De Kouros beelden

ouzo on the rocks

apartment, excursions and art historical guide

Peloponnese, Greece

The kouroi


In the early archaic period (650 tot 580 BC) the kouroi (plural form of kouros) were depicted strictly frontal with the left foot slightly forward, arms a little bent but connected to the body and fists clenched to the upper legs. Different from the Egyptian sculptures the kouroi were placed free in space and the male were naked. In Egypt the male statues were pklaced with their back to a wall and they wore a loincloth. The Greek korai (plural form of korè) were always dressed up.

Their clothing showed in the beginning no foldings and the arms were also tightly against the body. There are seated versions of both male and female statues. These seated versions are very much like the Egyptian statues. They are depicted stiff and frontal, feet flat on the ground and hands flat on the legs. Clothing had no foldings.

To depict a person running, the Greek use a original technique: This person is depicted with one leg kneeling and one arm in the air. The legs are shown from the side but the chest and upper part is depicted frontal. Thus we have a difficult point in the waist. The problem is hidden by clothing and a belt.


Below I will show you more pictures. I will leave the details out of this chapter, but do notice the evaluation or change from the stiffness in the beginning to the anatomical accuracy later and the appearnace of motion, expression and emotions in the end. In the beginning the weight of the body is equally divided on both legs. But after some time the artist uses a standing leg and a resting leg. This posture is called "contraposto". The pelvis is slightly tilted and later the chest is slightly turned to one side while the head looks the other way. I will start now with the explanation of the kouros. If you want to know more about Greek sculpture start reading the books of John Boardman. These black and white pictures are not of a very good quality, but I show them anyway because they illustrate the subject very good.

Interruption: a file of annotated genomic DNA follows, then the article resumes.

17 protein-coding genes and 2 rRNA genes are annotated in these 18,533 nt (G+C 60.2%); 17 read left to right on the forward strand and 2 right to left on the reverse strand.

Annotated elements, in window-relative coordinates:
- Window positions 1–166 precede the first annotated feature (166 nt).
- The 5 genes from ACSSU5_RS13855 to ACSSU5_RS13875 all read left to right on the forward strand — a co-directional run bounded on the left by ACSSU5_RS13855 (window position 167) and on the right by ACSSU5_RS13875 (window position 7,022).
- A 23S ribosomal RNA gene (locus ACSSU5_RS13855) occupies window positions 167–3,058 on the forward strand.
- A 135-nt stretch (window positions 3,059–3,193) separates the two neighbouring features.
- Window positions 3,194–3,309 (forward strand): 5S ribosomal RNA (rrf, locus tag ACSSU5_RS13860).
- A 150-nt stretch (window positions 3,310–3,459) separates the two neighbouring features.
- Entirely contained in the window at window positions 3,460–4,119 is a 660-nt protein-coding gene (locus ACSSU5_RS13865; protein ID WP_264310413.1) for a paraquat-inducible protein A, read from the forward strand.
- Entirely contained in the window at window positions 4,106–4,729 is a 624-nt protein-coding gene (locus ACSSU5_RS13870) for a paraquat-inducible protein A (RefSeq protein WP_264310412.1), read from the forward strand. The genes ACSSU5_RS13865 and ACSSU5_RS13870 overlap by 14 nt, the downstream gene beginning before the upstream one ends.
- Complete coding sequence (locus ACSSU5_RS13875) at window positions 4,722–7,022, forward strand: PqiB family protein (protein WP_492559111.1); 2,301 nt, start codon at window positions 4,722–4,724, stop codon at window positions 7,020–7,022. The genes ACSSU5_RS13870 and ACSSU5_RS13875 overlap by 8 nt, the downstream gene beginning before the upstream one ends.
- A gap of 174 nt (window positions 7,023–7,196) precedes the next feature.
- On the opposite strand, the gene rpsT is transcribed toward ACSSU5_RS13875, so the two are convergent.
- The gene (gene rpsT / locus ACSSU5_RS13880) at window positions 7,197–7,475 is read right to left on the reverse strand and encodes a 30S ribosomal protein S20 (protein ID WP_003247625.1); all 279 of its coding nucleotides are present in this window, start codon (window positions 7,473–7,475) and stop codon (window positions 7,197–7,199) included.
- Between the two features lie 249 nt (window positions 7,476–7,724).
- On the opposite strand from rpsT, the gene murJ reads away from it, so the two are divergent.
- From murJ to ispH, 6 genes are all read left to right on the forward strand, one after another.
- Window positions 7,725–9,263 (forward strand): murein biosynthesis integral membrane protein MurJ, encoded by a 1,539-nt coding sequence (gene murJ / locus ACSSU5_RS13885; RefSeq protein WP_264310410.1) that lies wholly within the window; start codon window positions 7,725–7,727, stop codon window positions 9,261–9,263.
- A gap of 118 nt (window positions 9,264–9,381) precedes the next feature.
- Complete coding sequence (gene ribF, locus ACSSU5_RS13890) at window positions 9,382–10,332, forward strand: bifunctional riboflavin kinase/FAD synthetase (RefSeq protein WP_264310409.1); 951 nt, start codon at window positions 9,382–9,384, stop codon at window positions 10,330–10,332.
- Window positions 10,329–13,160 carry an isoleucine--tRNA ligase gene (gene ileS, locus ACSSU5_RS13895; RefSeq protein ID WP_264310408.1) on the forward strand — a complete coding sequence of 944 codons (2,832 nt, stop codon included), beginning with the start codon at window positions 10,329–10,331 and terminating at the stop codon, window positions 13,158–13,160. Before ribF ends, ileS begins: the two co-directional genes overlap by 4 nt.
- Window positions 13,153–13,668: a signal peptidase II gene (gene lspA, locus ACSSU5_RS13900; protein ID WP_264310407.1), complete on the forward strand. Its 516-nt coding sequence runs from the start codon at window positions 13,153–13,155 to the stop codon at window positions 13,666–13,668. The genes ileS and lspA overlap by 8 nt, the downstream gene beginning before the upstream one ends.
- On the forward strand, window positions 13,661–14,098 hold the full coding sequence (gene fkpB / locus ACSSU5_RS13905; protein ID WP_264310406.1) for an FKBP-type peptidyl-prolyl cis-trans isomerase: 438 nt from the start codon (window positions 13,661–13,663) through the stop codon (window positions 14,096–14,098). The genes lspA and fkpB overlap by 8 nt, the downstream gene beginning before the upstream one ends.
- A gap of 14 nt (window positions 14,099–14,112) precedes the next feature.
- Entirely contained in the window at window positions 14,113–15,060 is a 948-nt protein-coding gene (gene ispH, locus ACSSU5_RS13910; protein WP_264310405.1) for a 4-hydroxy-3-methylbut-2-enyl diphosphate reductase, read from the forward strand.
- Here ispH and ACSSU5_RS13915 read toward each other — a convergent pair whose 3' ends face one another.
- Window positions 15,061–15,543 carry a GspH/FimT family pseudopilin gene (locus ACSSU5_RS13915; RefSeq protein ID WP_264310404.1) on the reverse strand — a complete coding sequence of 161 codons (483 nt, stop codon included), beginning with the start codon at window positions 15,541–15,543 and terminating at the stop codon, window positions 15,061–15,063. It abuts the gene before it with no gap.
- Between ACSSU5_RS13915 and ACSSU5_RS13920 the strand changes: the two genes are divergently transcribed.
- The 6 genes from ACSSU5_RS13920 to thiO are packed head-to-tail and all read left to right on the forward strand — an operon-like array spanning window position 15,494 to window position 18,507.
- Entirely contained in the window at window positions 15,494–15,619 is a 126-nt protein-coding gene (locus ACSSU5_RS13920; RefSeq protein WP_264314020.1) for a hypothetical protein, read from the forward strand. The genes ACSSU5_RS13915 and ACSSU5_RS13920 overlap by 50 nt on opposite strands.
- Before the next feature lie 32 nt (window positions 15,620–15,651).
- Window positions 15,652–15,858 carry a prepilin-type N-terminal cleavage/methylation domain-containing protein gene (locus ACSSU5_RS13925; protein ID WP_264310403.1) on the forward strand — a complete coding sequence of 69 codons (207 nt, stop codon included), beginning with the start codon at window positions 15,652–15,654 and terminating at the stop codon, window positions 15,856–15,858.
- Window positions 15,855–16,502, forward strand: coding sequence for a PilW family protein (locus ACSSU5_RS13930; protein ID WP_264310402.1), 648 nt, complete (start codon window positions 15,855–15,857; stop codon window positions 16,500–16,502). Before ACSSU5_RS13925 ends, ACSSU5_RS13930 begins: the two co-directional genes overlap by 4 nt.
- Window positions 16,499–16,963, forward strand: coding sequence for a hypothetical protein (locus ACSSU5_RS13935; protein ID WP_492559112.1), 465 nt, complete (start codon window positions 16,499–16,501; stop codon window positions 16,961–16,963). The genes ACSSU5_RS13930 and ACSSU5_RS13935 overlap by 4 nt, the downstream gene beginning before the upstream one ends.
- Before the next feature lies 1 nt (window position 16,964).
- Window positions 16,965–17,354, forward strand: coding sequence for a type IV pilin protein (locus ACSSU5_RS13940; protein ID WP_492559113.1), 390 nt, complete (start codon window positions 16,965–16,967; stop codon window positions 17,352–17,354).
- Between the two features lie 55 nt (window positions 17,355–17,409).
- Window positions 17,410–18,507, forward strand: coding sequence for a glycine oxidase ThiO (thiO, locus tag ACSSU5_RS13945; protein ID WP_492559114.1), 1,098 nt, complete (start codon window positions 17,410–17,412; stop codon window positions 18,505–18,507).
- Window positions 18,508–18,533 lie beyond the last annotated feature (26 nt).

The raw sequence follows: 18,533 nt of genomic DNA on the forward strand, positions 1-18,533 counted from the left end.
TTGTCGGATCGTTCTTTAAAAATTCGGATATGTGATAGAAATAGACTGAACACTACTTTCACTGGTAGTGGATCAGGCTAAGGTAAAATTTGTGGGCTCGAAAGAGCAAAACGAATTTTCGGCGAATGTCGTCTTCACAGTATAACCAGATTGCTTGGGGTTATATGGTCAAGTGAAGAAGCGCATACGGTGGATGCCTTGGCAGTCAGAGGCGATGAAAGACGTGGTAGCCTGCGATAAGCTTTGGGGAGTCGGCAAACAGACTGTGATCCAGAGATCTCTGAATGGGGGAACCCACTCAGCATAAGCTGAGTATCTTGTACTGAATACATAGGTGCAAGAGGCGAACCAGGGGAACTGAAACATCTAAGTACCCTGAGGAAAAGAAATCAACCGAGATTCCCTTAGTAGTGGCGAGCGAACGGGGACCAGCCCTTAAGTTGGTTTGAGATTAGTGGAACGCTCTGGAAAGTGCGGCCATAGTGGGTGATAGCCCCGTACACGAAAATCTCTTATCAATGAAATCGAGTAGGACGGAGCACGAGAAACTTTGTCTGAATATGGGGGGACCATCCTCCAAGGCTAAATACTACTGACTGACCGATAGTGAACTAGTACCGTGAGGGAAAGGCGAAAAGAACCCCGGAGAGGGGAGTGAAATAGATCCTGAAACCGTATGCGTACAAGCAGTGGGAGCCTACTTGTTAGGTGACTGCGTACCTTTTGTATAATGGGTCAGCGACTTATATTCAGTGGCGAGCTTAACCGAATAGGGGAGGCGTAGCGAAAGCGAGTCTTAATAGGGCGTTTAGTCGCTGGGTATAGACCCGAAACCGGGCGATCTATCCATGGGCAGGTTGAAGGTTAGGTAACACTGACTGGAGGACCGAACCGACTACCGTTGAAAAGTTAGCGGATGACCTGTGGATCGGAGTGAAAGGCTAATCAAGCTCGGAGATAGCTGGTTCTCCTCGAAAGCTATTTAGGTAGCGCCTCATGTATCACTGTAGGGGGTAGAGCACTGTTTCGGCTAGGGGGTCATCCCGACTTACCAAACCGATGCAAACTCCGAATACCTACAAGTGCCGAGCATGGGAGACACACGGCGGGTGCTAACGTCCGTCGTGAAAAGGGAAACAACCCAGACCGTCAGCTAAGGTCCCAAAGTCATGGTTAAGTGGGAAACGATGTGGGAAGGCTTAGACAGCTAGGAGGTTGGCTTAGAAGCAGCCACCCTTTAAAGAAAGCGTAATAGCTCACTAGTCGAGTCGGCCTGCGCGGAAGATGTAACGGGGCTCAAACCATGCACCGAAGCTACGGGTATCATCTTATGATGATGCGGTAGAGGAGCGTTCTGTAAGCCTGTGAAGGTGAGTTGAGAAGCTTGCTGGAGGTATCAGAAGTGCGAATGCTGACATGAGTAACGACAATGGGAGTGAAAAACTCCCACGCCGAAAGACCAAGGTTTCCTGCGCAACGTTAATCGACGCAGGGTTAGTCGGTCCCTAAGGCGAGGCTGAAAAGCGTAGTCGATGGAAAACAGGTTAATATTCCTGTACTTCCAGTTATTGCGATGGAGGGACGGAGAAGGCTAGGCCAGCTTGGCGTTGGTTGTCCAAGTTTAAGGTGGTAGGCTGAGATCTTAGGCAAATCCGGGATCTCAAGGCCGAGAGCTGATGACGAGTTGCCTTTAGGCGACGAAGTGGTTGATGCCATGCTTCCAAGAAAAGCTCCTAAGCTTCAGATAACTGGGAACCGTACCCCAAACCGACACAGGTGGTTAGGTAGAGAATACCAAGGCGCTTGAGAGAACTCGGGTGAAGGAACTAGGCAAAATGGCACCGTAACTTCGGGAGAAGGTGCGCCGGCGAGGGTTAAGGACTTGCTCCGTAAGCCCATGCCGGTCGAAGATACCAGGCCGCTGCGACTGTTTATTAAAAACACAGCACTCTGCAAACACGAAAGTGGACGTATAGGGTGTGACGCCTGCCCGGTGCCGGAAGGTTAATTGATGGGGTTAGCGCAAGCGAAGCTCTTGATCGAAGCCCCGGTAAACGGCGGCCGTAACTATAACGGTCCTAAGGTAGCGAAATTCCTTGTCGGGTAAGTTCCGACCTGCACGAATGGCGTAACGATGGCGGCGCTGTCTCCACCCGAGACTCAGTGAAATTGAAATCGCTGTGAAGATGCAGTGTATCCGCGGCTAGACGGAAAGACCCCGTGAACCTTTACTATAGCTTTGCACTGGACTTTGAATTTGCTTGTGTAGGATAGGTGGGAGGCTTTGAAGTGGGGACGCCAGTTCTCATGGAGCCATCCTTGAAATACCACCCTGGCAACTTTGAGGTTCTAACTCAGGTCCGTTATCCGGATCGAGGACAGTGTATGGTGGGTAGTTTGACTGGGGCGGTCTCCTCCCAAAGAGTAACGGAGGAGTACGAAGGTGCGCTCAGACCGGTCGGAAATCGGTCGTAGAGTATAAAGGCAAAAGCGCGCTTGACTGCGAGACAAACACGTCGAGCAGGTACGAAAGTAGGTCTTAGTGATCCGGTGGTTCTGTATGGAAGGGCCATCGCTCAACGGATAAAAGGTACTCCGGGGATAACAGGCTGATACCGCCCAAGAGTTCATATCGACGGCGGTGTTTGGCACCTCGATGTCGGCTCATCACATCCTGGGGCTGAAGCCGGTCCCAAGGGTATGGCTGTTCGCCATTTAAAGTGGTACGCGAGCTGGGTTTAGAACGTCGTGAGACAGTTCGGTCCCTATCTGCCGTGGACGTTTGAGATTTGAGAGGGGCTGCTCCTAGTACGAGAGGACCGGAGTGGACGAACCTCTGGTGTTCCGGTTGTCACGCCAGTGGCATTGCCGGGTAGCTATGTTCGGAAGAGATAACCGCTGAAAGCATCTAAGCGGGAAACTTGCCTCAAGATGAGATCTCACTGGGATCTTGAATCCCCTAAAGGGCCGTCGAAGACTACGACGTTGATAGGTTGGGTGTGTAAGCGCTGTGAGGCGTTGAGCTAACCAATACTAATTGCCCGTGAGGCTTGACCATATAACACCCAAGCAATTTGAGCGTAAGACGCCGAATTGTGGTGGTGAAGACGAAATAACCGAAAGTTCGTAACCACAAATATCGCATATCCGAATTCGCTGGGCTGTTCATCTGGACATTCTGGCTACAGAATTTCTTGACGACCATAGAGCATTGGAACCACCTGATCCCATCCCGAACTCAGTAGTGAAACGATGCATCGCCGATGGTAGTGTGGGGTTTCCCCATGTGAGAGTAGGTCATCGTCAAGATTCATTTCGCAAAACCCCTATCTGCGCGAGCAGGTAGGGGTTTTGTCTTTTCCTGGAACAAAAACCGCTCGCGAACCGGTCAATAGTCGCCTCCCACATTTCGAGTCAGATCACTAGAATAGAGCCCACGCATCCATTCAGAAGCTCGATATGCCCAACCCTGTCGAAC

Here are the first five kouroi (above, from left to right)

the kouros of Sounion (615-590 BC, Nat Arch Museum Athens),

the kouros of New York (615-590 BC, Metropolitan Museum, New York)

the kouroi Kleobis and Biton (600-590 BC, Museum at the archaeological site of Delphi)

the kouros of Tenea (575-550 BC, Antikensammlung, Munich)

These examples show very well the influence of the Egyptians, especially in hairstyle.It is still a little difficult to depict the (abdominal) muscles and joints anatically right, especially the knees.

Above from left to right:

the kouros of Volomandra (575-550 BC, Nat Arch Museum, Athens)

the kouros of Melos (555-540 BC, Nat Arch Museum, Athens)

the kouros of Attica (540-515 BC, Antikensammlung, Munich)

the Anavysos kouros (540-515 BC, Nat Arch Museum, Athens)

It clearly shows that the sculptors of the two kouroi on the right gave special attention to the depiction of the chest and the abdominal muscles (the now known six-pack). The second to last kouros has a different hairstyle. He no longer wears his hair the same way the Egyptians did.


Below on the left you see a kouros with the left leg forward and his arms apart from the body. His hair is long but this Apollo from Piraeus doesn't wear it the Egyptian way. He dates from 530-520 BC and is to be seen at the Nat Arch Museum in Athens.

Next to Apollo is a kouros who was found on Mount Ptoon in the region of Boeotia, north west of Athens. The sculptor did his best to reach anatomically accuracy. The complete body is more than before one whole. It was only a summation of loose parts, now it is a whole. You can see this statue from 515-500 BC at the Nat Arch Museum in Athens.